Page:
• Nixon Taught Us How Not to Fight Inflation

    From (David P.)@21:1/5 to All on Thu Aug 19 11:31:25 2021
    Nixon Taught Us How Not to Fight Inflation
    By William N. Walker, 8/13/21, Wall St. Journal

    President Nixon announced a 90-day freeze on all prices &
    wages in the U.S. on Aug. 15, 1971. Suddenly & with no
    warning, every shop & factory was forbidden to raise prices
    for every product sold anywhere in the country. It was a
    watershed moment—a radical program that imposed direct
    govt control over the economy aimed at breaking the cycle
    of inflationary price & wage hikes.

    A half-century later, the policy seems almost otherworldly.
    Does anyone think factory owners & shopkeepers would accept
    a peremptory presidential directive to freeze prices today?
    Resistance to govt action has become deeply ingrained. In
    the face of the pandemic, Americans routinely flout govern-
    mental decrees to wear face masks & maintain social
    distance. Opposition to a freeze directive would almost
    certainly be swift & overwhelming.

    Yet 50 years ago, retailers & employers, small & large,
    accepted Nixon’s order. Consumers, whose purchasing power
    had been eroded by years of rising prices, felt as if
    they’d caught a break; govt had stepped in & forced greedy
    merchants to stop gouging them, at least for a while.
    What was not to like?

    A Democratic Congress had passed the Economic Stabilization
    Act in 1970, with language authorizing the president to
    impose price controls to fight inflation. Nixon signed the
    law, but Democrats were confident that a GOP president
    would never freeze prices. They planned to use his failure
    to do so as a political cudgel in the 1972 campaign.
    Nixon’s surprise announcement turned the tables.

    It worked—for a while. The freeze persuaded organized labor
    to temper wage demands & broke what had been an inflationary
    spiral of price & wage hikes that sapped consumer buying
    power. But Phase II of Nixon’s program imposed increasingly
    complex rules that became both unpopular & a political
    burden. After the initial burst of popularity—which lasted
    long enough to boost Nixon’s landslide re-election in 1972—
    the program failed spectacularly & ushered in nearly a
    decade of so-called stagflation—high inflation coupled
    with slow growth, which reduced living standards for millions.

    Safely re-elected, Nixon ended the experiment on Jan. 15,
    1973. The stock market promptly plummeted & the rate of
    inflation exploded. Govt & private forecasters alike failed
    to recognize that during the price-freeze period, demand had
    grown exponentially, putting such severe pressure on supplies
    that within months, prices of nearly everything—commodities,
    foodstuffs, minerals & petroleum—would soar, an inflationary
    shock that left the economy in shambles.

    The Nixon admin flailed at trying to halt the damage.
    Treasury Sec'y George Shultz threatened to “take the club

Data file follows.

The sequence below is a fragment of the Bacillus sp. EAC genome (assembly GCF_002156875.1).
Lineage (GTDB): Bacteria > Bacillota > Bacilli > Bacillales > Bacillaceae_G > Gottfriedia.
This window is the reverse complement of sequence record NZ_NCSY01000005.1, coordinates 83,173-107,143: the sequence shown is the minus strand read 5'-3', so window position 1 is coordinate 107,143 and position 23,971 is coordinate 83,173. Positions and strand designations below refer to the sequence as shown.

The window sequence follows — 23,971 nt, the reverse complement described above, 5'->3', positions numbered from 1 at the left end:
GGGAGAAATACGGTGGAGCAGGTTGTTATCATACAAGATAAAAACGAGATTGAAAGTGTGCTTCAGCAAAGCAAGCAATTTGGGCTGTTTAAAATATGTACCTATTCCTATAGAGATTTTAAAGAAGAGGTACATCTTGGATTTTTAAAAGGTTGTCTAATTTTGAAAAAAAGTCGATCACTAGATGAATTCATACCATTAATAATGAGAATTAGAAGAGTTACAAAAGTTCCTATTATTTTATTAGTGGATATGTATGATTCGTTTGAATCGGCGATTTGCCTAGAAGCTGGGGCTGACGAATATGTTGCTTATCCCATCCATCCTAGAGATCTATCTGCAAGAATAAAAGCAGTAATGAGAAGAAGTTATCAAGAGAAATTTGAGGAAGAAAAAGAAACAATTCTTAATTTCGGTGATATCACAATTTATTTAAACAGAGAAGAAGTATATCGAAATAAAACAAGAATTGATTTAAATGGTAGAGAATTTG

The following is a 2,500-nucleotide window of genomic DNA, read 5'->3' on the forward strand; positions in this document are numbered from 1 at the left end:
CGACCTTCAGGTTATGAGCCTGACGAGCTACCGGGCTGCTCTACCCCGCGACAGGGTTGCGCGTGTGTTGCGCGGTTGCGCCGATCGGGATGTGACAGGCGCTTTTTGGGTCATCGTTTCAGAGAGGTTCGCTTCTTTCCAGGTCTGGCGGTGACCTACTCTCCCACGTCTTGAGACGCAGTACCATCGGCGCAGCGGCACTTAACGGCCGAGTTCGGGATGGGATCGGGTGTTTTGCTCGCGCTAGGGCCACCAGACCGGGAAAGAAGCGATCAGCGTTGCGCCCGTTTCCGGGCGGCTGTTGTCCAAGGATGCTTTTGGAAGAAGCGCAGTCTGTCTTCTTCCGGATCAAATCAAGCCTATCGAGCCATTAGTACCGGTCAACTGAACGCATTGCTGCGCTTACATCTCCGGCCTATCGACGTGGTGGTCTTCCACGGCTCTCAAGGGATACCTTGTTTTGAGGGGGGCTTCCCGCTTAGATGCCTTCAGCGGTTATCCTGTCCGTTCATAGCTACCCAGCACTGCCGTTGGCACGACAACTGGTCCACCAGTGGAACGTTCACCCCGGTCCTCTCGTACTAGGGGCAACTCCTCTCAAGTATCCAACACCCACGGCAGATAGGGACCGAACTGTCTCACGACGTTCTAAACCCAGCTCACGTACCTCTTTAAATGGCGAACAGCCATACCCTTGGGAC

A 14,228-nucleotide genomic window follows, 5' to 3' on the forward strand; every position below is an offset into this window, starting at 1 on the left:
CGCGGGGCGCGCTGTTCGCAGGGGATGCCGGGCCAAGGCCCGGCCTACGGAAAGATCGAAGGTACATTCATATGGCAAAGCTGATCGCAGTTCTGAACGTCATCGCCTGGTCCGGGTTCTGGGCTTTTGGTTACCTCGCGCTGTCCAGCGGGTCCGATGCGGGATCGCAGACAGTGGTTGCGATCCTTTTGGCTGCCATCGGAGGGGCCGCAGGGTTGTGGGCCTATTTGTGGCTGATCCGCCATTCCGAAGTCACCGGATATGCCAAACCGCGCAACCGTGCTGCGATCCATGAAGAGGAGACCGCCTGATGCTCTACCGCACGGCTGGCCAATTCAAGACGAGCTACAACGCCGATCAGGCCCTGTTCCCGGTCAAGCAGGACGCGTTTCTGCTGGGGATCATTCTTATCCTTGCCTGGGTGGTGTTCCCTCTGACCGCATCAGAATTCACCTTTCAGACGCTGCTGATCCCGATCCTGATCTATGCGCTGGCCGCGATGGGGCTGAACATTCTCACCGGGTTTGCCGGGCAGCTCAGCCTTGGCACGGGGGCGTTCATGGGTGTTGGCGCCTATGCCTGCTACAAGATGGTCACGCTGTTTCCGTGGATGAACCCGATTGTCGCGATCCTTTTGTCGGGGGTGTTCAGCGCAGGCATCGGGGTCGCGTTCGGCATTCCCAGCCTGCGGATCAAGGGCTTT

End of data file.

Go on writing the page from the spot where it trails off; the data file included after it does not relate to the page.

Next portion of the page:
out of the closet” & reimpose controls, but to no avail.
    The admin slapped a freeze on beef prices, but ranchers
    retaliated by withholding cattle from slaughter, & meat
    disappeared from store shelves. It declared an embargo on
    exports of soybeans to avert an impending shortage.
    Nothing worked.

    Then, on June 13, 1973, in a show of defiance as the
    Watergate hearings unfolded, Nixon decreed a 2nd nationwide
    price freeze & follow-on control program. This time, the
    measures were deeply unpopular. The novelty had worn off
    for consumers, & farmers & business owners disliked the
    new round of bureaucratic rules. Then the economic funda-
    mentals of the program were upended by two dramatic &
    unforeseen events. In Oct 1973, the Saudis doubled the
    price of crude-oil exports, leading to a rapid escalation
    of gasoline price. Then, OPEC declared an embargo on all
    shipments of oil to the U.S. & other Western nations.
    By the first qtr of 1974, imports dried up. American
    motorists endured long lines at the pump in the greatest
    supply disruption the nation has ever experienced.

    This bitter legacy—shortages of gasoline, red meat,
    soybeans & many other products. together with ruinous
    price increases—discredited price controls in the eyes of
    the American people. Congress allowed the Economic Stabil-
    ization Act to expire, &, with it, the president’s authority
    to impose controls, but the damage inflicted by the program
    continued until Paul Volcker was appointed to run the
    Federal Reserve in 1979 & began the interest-rate increases
    that would finally break inflation at the cost of a steep
    recession. The economy didn’t recover until 1983, halfway
    into Reagan’s first term.

    Nixon’s price controls put the federal govt in direct
    control of the US economy. Despite its good intentions,
    the freeze caused lasting damage. It’s a lesson worth
    pondering 50 years on, when the Biden admin is proposing
    new govt interventions on an unprecedented scale.

    Walker is a retired diplomat & lawyer & author, most
    recently, of “Target Switzerland: A Paul Muller Novel
    of Political Intrigue.” He served as general counsel &
    deputy director of the federal Cost of Living Council, 1972-74.


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